With Fiduciary Rule, DOL Pursues Conflicts of Interest in the Rollover Process
The biggest impact of the DOL's proposed fiduciary rule, a.k.a. the "conflict of interest rule," isn't on plans or plan advisors, it's on the IRA market, ERISA attorney Fred Reish told a workshop session at the ASPPA Annual Conference Oct. 20.
Reish was joined by Marcy Supovitz, incoming president of the American Retirement Association for 2016.
Why are regulators focusing on IRAs? It's all about the Baby Boomers and their money, Reish explained, as the current wave of retiring Boomers roll over their 401(k)s into IRAs. Some expect today's $7 trillion IRA market to grow to $15 trillion to $20 trillion within the next 10 years, he noted.
Federal regulators' focus on IRAs was prefigured by events in 2013, Reish noted. First came "401(k) Plans: Labor and IRS Could Improve the Rollover Process for Participants," a report issued by the Government Accountability Office in March 2013. That was followed by a FINRA report on conflicts of interest focusing on "key liquidity events" -- among which IRA rollovers were mentioned three times. Finally FINRA issued Regulatory Notice 13-45, which listed numerous factors that should be considered prior to a rollover, and "The IRA Rollover: 10 Tips for Making a Sound Decision," a guide for investors. Subsequently, in 2014 both FINRA and the SEC included rollover recommendations in their examination priorities.
Then came the DOL's proposed fiduciary rule in April 2015. The far-reaching rule will sweep most recommendations on IRA rollovers into ERISA's fiduciary standard of suitability. "The long and short of the rule," said Supovitz, is that the rule "does away with commissions" unless you're willing to comply with the rule's Best Interest Contract Exemption (BICE) -- a prospect that she termed "unworkable" for several reasons, including the fact that FINRA rules prohibit several things that are required to qualify under the BICE.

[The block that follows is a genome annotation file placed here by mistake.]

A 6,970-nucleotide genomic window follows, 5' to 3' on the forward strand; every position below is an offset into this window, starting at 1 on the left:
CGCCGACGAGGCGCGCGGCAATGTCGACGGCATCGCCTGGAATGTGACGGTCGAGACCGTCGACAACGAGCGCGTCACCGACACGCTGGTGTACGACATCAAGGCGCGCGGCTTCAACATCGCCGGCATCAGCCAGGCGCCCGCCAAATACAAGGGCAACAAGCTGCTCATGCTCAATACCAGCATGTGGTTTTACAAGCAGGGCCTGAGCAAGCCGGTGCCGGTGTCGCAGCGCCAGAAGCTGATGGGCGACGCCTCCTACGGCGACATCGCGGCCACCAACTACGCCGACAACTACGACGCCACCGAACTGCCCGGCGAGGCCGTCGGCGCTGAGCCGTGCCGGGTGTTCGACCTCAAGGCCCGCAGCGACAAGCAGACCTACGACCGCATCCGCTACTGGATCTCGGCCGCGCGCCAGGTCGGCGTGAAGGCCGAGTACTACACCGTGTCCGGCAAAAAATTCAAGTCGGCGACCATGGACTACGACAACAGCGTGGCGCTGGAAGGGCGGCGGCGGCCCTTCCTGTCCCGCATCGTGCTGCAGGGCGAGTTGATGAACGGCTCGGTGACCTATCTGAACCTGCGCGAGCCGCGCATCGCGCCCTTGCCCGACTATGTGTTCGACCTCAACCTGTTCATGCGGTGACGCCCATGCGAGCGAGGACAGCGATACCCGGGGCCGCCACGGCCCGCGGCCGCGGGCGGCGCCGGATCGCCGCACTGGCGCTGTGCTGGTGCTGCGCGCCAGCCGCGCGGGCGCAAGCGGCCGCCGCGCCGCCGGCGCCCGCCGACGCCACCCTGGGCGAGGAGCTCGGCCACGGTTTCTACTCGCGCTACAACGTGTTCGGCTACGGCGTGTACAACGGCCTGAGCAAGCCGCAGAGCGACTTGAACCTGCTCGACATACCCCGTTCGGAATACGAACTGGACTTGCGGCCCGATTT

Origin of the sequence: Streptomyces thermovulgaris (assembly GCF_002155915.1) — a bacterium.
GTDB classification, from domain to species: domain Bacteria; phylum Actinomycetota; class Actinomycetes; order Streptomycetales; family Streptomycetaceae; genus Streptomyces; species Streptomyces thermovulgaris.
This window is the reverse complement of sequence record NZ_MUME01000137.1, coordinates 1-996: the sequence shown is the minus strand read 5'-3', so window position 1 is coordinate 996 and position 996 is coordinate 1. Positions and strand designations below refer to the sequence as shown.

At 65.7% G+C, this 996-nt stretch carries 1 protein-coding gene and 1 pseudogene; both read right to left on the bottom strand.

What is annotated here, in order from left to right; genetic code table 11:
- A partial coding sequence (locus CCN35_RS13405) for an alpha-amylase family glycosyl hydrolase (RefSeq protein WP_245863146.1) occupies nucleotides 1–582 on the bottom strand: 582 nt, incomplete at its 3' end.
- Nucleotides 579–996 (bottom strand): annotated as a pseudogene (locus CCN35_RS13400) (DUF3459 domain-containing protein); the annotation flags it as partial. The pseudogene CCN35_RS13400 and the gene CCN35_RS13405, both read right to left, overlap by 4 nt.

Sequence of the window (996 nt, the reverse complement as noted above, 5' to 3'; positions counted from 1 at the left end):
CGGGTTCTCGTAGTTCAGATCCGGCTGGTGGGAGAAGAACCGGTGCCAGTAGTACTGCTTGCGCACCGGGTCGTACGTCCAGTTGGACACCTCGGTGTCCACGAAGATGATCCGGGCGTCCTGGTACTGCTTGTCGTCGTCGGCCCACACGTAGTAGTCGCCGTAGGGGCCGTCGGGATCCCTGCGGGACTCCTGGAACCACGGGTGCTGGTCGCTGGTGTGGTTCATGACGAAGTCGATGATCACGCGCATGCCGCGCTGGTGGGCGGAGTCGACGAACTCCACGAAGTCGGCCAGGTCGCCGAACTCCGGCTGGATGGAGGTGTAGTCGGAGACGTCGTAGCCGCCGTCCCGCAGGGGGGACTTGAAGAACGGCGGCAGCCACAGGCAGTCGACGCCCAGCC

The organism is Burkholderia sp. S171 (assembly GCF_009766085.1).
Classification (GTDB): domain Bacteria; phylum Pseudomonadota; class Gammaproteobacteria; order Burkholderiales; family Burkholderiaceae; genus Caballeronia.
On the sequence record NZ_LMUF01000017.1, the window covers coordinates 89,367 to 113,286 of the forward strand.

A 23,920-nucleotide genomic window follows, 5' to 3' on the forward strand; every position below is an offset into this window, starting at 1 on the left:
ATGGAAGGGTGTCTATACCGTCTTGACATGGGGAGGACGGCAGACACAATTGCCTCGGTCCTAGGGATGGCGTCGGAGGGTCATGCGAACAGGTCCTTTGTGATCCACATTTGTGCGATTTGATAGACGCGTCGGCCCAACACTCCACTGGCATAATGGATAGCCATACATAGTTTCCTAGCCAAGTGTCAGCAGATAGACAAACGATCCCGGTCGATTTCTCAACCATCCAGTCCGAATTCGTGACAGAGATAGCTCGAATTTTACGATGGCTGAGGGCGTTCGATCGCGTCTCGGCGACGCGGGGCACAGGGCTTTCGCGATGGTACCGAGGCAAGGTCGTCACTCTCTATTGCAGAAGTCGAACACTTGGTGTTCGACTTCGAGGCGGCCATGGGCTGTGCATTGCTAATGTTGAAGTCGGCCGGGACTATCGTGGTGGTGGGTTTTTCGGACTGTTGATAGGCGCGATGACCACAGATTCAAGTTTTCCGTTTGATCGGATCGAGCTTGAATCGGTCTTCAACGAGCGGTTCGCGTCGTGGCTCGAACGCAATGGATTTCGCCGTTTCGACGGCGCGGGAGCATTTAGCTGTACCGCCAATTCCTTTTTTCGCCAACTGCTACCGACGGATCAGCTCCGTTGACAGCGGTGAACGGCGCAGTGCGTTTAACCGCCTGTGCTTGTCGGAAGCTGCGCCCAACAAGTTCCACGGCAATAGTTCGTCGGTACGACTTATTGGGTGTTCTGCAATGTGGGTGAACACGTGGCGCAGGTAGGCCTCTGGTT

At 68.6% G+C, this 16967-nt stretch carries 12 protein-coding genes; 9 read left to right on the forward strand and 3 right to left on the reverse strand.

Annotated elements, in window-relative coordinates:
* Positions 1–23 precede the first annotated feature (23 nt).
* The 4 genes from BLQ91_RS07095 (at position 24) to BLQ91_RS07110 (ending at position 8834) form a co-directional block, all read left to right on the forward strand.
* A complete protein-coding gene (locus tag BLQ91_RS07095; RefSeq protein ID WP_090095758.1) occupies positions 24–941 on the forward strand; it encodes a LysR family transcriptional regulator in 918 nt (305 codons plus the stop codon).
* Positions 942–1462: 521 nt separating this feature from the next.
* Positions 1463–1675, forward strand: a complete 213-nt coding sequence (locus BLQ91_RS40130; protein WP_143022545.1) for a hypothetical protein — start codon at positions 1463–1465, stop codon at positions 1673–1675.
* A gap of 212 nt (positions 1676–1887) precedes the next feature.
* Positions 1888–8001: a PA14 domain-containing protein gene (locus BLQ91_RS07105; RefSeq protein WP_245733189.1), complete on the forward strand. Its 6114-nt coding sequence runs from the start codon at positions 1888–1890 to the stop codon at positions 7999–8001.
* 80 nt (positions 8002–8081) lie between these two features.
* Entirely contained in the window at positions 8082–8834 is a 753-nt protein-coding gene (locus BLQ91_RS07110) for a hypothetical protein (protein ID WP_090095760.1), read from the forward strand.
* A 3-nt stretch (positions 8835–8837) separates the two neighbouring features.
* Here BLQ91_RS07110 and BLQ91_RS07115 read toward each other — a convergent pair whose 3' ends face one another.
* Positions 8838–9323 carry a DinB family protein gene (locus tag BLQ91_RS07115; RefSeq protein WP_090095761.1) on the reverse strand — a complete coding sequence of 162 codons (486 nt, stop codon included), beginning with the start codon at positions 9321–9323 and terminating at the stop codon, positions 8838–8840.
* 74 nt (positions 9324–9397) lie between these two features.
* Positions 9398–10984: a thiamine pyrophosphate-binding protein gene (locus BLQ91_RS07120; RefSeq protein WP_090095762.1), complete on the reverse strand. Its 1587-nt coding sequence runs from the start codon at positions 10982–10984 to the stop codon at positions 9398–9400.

Last August, the American Retirement Association suggested a solution to the problem the DOL proposed rule had created: a new "level-to-level compensation" exemption. The proposed exemption consists of four elements:
- Compensation would be level on both sides of a rollover transaction; plan compensation could differ from IRA compensation, but neither could be based on any investment recommendations.
- A written agreement would be executed prior to the transaction.
- Compensation at the plan and the IRA levels would be disclosed.
- Documentation would be provided outlining why a rollover is in an investor's best interest.
For more on the ARA's level-to-level compensation proposal, see our coverage of Supovitz' testimony on ARA's behalf at the DOL's August hearings here, a video of her testmony here and ARA's initial comments on the DOL rule here and (on the level-to-level comp specifically) here.
Reish offered advice for those involved in rollovers based on his compilation of FINRA, SEC and DOL guidance to date:
- Focus on education efforts -- especially on the four alternatives that are generally available to participants: leave their money in the plan, transfer it to a new employer's plan, take a taxable distribution, or roll it over into an IRA.
- Use a checklist to guide your discussion with participants, including the four things that are most important to them: expenses (investment, services and administration), the range of investments available, the services that are available, and the distribution options that are available.
- Disclose in writing your fees and expenses for advice and for IRAs.
- Have participants sign an acknowledgment that they received the information above.
You'll find our other coverage of the 2015 ASPPA Annual Conference in the Conferences "station" on ASPPA Net.